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Printed user manuals are fast becoming as common as type writers, but nothing beats having a well written and beautifully typeset user manuals. I remember reading a user manual for a Nortel BayStack 450 switch which not only explained how to configured VLANs but also explained what are VLANs and how to use them, which helped me immensely to use the product to its full potential.

Currently I am tasked with creating a user manual for one of our product. While there are resources for writing the content of the manual, typography for a good user manual does not seems to be addressed any where.

A good manual should be legible, easy to read and it should be easy to find a particular information quickly and above all it should be beautiful to look at. Going though some fine user manuals with beautiful typograpy is sure to inspire me as well as others looking to produce nice user manuals.

So dear SO users, if you have come across some outstanding user manuals please post (links to) them as answers to this question, and let this question be a list of beautiful manuals for inspiration and information.

with regards,

raj

PS: This question is not a duplicate of this question as I am more interested in beautifully typeset manuals than it's contents.

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closed as off-topic by Esoteric Screen Name, HansUp, madth3, Drew, Josiah Hester Sep 28 '13 at 1:59

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6 Answers 6

I can't point you to a good manual but if I'd had the demand of creating any sort of document with good typography, LaTeX would come into my mind. A search for manual on http://tex.stackexchange.com will give you some results that are dealing with that topic:

Hope that helps a little...

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Thanks, I am also a LaTeX user :) I am also looking to write a style file for our manual. Though I use LaTeX, having some beautiful designs to start with is always a nice thing. –  Rajkumar S Dec 24 '10 at 10:13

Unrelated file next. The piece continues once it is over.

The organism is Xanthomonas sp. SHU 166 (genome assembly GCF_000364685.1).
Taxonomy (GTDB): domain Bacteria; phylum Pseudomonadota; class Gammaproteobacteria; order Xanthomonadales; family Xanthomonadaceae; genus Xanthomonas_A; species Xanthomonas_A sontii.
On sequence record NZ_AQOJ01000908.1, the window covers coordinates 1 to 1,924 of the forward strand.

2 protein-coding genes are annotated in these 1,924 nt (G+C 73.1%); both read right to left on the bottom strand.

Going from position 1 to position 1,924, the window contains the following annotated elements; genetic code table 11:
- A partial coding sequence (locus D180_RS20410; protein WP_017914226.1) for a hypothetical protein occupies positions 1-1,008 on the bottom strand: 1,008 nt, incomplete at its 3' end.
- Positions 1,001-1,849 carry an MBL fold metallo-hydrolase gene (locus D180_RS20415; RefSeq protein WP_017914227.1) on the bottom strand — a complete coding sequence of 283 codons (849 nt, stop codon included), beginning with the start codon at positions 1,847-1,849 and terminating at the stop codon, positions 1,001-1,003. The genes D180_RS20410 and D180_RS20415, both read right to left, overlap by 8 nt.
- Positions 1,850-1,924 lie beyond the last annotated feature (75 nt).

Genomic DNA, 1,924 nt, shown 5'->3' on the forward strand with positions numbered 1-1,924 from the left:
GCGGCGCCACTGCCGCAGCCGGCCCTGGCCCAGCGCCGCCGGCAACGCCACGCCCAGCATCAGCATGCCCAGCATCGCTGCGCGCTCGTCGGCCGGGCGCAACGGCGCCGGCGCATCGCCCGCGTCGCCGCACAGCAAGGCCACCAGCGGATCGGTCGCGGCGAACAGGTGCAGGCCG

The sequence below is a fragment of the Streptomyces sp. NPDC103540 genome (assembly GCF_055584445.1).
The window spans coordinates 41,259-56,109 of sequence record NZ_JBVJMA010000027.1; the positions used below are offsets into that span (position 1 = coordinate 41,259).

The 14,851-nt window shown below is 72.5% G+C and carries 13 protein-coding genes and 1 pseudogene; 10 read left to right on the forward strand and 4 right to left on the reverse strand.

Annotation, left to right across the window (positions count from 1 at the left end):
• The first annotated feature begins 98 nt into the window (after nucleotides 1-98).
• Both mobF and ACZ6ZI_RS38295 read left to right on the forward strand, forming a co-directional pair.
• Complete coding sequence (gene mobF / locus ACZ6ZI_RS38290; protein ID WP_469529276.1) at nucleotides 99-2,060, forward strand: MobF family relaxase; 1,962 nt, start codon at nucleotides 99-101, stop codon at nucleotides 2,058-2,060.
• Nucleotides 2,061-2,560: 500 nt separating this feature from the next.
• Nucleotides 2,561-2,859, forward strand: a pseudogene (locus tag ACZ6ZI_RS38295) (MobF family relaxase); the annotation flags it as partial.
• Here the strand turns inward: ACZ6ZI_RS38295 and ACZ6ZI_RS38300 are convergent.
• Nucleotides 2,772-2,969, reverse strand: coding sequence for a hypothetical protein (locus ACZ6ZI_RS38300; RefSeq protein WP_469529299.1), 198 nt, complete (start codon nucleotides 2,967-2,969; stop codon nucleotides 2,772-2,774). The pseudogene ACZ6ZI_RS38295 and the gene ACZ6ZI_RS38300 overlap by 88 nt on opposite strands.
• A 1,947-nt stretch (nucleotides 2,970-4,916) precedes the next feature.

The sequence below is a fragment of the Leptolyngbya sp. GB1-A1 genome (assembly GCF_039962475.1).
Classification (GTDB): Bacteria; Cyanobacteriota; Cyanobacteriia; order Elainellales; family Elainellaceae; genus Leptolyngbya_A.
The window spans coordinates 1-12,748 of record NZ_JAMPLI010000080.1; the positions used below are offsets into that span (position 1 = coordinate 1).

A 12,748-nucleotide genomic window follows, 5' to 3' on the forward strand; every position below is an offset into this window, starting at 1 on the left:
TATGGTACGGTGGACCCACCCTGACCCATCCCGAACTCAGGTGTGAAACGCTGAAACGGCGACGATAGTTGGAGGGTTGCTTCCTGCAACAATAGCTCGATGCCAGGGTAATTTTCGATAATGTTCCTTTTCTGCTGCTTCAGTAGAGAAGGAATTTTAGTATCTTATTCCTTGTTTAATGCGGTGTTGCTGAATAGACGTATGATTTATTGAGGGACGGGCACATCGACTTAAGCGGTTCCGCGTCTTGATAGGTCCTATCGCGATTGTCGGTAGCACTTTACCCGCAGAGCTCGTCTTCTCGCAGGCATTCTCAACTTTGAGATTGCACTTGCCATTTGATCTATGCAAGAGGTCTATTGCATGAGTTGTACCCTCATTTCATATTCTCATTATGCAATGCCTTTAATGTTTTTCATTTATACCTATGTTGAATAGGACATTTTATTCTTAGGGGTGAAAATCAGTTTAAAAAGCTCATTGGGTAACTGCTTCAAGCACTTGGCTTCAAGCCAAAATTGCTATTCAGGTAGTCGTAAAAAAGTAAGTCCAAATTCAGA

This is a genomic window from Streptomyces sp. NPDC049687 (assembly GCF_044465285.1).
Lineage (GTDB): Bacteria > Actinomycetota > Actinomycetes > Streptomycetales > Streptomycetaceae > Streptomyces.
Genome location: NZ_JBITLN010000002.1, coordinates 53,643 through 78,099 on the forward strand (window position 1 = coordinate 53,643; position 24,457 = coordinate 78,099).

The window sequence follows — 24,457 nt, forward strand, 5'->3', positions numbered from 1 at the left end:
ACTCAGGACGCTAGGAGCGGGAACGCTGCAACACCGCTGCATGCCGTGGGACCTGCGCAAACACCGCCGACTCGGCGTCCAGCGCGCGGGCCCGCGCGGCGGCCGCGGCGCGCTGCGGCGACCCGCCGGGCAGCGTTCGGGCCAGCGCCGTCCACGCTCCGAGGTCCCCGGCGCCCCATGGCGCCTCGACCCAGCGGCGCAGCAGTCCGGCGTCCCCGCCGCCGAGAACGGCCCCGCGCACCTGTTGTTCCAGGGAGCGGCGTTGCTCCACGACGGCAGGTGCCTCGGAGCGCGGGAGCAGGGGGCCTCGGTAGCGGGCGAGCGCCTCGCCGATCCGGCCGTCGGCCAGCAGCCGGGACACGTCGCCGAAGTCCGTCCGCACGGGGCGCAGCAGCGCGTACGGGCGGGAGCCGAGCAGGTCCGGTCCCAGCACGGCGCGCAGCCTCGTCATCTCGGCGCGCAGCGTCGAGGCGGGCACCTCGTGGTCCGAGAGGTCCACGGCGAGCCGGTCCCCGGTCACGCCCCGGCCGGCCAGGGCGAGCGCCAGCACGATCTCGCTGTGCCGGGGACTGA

Apple's user manuals are always beautifully done http://manuals.info.apple.com/en_US/ipad_2_user_guide.pdf

and Google's Chrome guide

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I'm disappointed to see few replies to this, because I have the same question as the original poster.

I'll keep Googling.

If memory serves correct Digital Equipment Corporation made great looking manuals in the 70's and 80's for their short lived PC line. Unfortunately, I tossed mine long ago (of course, now they sell for big bucks on eBay's vintage computer section!).

Some good stuff at the Latex Stack Exchange .. but nothing really resembles a user manual.

Here's a online tech manual with a good reputation: Django.

The more I Google, the more interesting it gets. Like this Three-part Framework for Information Design ..which reminds me of this Spongebob and the Rules of Art

..but I still haven't found a User Manual example that moves me.

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Thanks for your answer! Let's keep looking :) –  Rajkumar S May 25 '11 at 7:16

I don't think you can go wrong by starting with the examples under "Books: Applies Literate Programming" at LiterateProgramming.com

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TEX and METAFONT, New Directions in Typesetting, by Don Knuth, 1979, is marvelously well designed and typeset, using of course the techniques described in the book.

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The first edition Adobe Postscript Language Reference Manual (Addison-Wesley) is quite well set, using Postscript of course[1]. The biggest quirk is that the "contents"[2] are in the middle. The biggest problem (IMHO) is the complete lack of a bibliography, which they placed in a separate Tutorial volume.

[1] Described in the "Production note" in the Preface and refered to in the Colophon.

[2] The operator summary has page numbers for the operator details which refer to the Introductory sections as needed. This feature was omitted from later editions.

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